The brutal three-sided fight in Burma’s northern Shan State, involving two ethnic militias as well as the national army, the Tatmadaw, underlines the vast challenges confronting the National League for Democracy (NLD) government of Aung San Suu Kyi, that will take power at the beginning of April.
One of the main achievements of the outgoing government of President Thein Sein was the signing of a Nationwide Ceasefire Agreement (NCA) last October. But its impact was lessened by a nasty and well-resourced war that is still in progress between the Kokang, an ethnic Chinese minority in Shan State, and the Burmese army; and between the Kachin people and government forces further to the north. I’ve been told there were some 400 separate ethnic militias dotted around the country which were outside the remit of the NCA.
The Ta’ang, the principal victims in the present dispute, are one of the many dozens of ethnic minorities who have never settled their differences with the Burmese state. Related to the Mon, the earliest inhabitants of Burma, and the Khmer of Cambodia, they are Theravada Buddhists, but cherish their linguistic and cultural differences. And they were not signatories to the NCA – which may explain why serious hostilities have opened up between them and the Shan forces.
Senior figures from Ms Suu Kyi’s party endorsed the NCA and ethnic peace must be the new government’s top priority. Given its solid majority in parliament, the NLD government will want to chart its own course; working closely with the army will be abhorrent to a party that suffered so much at the military regime’s hands. But it has no alternative: the army continues to control all the relevant ministries: home, defence and border affairs.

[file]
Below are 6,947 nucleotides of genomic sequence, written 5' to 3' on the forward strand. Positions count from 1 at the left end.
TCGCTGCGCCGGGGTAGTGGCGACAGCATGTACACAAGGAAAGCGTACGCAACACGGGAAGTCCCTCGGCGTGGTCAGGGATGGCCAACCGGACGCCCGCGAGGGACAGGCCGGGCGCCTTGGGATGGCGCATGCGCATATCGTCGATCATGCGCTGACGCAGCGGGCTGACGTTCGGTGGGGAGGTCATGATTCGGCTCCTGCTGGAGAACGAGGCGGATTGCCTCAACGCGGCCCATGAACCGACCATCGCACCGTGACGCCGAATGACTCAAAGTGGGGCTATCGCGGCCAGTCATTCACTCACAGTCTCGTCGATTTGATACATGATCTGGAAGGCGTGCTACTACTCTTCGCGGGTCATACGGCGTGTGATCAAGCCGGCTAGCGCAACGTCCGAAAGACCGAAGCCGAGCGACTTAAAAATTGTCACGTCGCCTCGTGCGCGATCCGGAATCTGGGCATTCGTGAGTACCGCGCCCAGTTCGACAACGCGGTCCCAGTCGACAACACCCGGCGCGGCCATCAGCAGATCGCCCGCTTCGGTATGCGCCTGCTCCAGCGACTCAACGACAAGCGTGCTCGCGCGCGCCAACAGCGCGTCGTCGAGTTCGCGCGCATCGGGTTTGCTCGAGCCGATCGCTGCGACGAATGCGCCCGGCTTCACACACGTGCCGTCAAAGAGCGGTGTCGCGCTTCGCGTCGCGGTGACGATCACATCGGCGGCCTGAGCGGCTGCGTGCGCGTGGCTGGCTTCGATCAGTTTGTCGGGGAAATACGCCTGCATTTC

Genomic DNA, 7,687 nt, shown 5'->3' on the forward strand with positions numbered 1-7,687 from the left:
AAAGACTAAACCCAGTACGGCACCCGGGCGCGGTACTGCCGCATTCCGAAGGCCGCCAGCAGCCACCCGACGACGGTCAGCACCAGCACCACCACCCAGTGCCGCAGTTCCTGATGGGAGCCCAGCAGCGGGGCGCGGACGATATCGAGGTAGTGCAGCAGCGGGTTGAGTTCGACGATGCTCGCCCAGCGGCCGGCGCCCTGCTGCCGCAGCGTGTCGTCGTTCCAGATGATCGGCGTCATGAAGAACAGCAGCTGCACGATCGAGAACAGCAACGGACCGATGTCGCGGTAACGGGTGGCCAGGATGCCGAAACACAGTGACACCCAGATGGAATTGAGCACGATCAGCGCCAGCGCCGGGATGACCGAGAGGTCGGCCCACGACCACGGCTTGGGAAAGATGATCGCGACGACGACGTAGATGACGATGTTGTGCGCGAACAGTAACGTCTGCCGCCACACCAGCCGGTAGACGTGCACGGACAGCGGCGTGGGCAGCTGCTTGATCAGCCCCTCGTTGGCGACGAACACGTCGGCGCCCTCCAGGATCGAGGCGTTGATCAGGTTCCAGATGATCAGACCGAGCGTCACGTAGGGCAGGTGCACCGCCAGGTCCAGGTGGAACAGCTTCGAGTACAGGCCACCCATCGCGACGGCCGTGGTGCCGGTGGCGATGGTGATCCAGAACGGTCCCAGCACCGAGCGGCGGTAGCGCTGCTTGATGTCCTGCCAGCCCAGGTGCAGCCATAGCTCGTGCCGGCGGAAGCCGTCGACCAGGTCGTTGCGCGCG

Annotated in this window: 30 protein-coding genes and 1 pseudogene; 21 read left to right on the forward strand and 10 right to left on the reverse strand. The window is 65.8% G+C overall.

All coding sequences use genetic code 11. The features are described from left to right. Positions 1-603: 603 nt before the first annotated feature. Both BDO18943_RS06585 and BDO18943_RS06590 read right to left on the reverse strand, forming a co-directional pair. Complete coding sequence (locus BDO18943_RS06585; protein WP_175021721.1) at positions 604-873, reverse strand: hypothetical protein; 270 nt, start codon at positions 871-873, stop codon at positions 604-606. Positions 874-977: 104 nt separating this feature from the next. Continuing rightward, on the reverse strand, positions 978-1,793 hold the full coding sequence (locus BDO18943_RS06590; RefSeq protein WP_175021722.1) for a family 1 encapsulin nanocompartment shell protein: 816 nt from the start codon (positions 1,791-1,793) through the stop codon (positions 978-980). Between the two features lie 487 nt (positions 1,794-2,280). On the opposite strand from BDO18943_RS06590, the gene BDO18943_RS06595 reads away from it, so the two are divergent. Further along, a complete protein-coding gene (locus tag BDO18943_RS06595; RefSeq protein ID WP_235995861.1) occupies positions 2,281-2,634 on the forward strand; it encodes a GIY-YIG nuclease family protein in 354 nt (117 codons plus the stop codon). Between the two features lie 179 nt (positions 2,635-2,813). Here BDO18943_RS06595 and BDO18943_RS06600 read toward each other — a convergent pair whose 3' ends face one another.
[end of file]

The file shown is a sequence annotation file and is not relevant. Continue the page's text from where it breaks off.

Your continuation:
The choices are stark: instant stalemate, or wary progress. If Burma is ever to prosper in peace, its races and tribes need to be stitched together, protecting and enhancing the rights of the minorities without sacrificing the integrity of the whole. Ms Suu Kyi, who obtained broad support from ethnic minorities and the majority population in November’s election, is the only person with a hope of succeeding in this epic task. She will need all the help, in expertise, encouragement and money, that the international community can give her.
‘The Lady and the Generals: Aung San Suu Kyi and Burma’s Struggle for Freedom’, by Peter Popham, is published by Rider
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